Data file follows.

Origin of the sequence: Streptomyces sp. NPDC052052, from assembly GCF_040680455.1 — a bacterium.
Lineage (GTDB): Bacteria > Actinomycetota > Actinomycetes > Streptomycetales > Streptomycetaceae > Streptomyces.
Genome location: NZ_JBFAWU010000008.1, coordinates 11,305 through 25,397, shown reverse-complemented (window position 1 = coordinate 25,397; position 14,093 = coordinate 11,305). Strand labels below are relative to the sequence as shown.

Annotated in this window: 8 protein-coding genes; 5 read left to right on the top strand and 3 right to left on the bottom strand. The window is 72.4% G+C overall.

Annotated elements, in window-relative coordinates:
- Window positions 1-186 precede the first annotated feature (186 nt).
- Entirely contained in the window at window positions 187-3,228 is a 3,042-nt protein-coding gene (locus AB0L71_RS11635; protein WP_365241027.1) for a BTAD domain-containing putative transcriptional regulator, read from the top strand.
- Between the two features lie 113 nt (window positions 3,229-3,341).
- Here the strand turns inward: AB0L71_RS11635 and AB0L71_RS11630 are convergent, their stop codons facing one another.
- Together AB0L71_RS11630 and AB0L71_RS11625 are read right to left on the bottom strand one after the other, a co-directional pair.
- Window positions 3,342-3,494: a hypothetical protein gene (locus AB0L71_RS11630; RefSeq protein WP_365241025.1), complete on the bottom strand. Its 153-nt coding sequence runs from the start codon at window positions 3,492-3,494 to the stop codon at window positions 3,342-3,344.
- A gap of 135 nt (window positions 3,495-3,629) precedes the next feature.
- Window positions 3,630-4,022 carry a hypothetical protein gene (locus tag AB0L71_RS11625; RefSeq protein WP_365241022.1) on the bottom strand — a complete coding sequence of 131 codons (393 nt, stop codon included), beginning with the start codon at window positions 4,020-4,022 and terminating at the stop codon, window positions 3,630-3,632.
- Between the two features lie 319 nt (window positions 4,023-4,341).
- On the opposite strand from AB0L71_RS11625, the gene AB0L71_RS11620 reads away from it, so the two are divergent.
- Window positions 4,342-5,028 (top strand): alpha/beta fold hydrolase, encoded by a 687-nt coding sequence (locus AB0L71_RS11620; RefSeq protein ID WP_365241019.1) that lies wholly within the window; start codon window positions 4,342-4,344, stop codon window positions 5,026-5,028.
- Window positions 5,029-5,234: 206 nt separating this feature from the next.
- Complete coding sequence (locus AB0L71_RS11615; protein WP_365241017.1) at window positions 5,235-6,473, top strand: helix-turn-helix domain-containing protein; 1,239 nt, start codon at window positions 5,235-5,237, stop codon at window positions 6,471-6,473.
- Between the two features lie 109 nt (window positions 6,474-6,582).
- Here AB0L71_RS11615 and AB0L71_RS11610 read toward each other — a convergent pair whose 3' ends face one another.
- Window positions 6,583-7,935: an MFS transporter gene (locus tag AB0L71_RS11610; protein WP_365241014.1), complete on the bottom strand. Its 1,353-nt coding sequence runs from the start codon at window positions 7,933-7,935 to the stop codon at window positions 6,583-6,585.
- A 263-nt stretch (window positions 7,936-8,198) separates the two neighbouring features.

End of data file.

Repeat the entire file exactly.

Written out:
Origin of the sequence: Streptomyces sp. NPDC052052, from assembly GCF_040680455.1 — a bacterium.
Lineage (GTDB): Bacteria > Actinomycetota > Actinomycetes > Streptomycetales > Streptomycetaceae > Streptomyces.
Genome location: NZ_JBFAWU010000008.1, coordinates 11,305 through 25,397, shown reverse-complemented (window position 1 = coordinate 25,397; position 14,093 = coordinate 11,305). Strand labels below are relative to the sequence as shown.

Annotated in this window: 8 protein-coding genes; 5 read left to right on the top strand and 3 right to left on the bottom strand. The window is 72.4% G+C overall.

Annotated elements, in window-relative coordinates:
- Window positions 1-186 precede the first annotated feature (186 nt).
- Entirely contained in the window at window positions 187-3,228 is a 3,042-nt protein-coding gene (locus AB0L71_RS11635; protein WP_365241027.1) for a BTAD domain-containing putative transcriptional regulator, read from the top strand.
- Between the two features lie 113 nt (window positions 3,229-3,341).
- Here the strand turns inward: AB0L71_RS11635 and AB0L71_RS11630 are convergent, their stop codons facing one another.
- Together AB0L71_RS11630 and AB0L71_RS11625 are read right to left on the bottom strand one after the other, a co-directional pair.
- Window positions 3,342-3,494: a hypothetical protein gene (locus AB0L71_RS11630; RefSeq protein WP_365241025.1), complete on the bottom strand. Its 153-nt coding sequence runs from the start codon at window positions 3,492-3,494 to the stop codon at window positions 3,342-3,344.
- A gap of 135 nt (window positions 3,495-3,629) precedes the next feature.
- Window positions 3,630-4,022 carry a hypothetical protein gene (locus tag AB0L71_RS11625; RefSeq protein WP_365241022.1) on the bottom strand — a complete coding sequence of 131 codons (393 nt, stop codon included), beginning with the start codon at window positions 4,020-4,022 and terminating at the stop codon, window positions 3,630-3,632.
- Between the two features lie 319 nt (window positions 4,023-4,341).
- On the opposite strand from AB0L71_RS11625, the gene AB0L71_RS11620 reads away from it, so the two are divergent.
- Window positions 4,342-5,028 (top strand): alpha/beta fold hydrolase, encoded by a 687-nt coding sequence (locus AB0L71_RS11620; RefSeq protein ID WP_365241019.1) that lies wholly within the window; start codon window positions 4,342-4,344, stop codon window positions 5,026-5,028.
- Window positions 5,029-5,234: 206 nt separating this feature from the next.
- Complete coding sequence (locus AB0L71_RS11615; protein WP_365241017.1) at window positions 5,235-6,473, top strand: helix-turn-helix domain-containing protein; 1,239 nt, start codon at window positions 5,235-5,237, stop codon at window positions 6,471-6,473.
- Between the two features lie 109 nt (window positions 6,474-6,582).
- Here AB0L71_RS11615 and AB0L71_RS11610 read toward each other — a convergent pair whose 3' ends face one another.
- Window positions 6,583-7,935: an MFS transporter gene (locus tag AB0L71_RS11610; protein WP_365241014.1), complete on the bottom strand. Its 1,353-nt coding sequence runs from the start codon at window positions 7,933-7,935 to the stop codon at window positions 6,583-6,585.
- A 263-nt stretch (window positions 7,936-8,198) separates the two neighbouring features.